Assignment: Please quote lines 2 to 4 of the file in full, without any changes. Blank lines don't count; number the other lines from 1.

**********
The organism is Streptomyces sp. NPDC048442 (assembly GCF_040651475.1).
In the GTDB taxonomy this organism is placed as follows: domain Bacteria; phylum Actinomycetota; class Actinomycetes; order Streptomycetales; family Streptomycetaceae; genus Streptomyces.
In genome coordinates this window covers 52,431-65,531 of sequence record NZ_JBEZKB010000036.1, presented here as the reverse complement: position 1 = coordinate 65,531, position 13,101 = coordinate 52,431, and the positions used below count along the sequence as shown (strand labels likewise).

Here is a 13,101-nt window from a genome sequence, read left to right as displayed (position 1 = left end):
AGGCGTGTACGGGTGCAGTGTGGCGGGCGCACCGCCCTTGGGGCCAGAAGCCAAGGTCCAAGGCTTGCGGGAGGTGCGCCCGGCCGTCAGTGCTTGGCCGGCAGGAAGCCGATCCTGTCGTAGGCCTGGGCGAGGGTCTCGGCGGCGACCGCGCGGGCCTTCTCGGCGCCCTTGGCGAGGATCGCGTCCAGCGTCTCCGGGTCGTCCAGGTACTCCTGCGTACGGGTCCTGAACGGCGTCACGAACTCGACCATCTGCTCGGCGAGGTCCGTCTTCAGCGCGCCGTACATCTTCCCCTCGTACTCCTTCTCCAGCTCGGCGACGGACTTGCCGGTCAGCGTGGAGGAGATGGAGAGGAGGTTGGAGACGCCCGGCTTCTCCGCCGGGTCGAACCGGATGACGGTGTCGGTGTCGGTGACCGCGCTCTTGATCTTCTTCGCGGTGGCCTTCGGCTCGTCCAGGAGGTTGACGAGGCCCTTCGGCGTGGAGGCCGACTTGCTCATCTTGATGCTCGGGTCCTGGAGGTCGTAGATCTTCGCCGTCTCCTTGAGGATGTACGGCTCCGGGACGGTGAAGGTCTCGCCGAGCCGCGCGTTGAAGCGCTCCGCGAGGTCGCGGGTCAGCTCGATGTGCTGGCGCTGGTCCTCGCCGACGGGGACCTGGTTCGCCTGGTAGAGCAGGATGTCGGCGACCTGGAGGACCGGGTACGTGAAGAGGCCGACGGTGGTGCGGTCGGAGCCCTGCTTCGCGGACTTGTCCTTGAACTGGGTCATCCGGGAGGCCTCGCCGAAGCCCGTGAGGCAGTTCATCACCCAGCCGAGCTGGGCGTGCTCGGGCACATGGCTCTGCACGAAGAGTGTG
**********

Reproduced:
In the GTDB taxonomy this organism is placed as follows: domain Bacteria; phylum Actinomycetota; class Actinomycetes; order Streptomycetales; family Streptomycetaceae; genus Streptomyces.
In genome coordinates this window covers 52,431-65,531 of sequence record NZ_JBEZKB010000036.1, presented here as the reverse complement: position 1 = coordinate 65,531, position 13,101 = coordinate 52,431, and the positions used below count along the sequence as shown (strand labels likewise).

Here is a 13,101-nt window from a genome sequence, read left to right as displayed (position 1 = left end):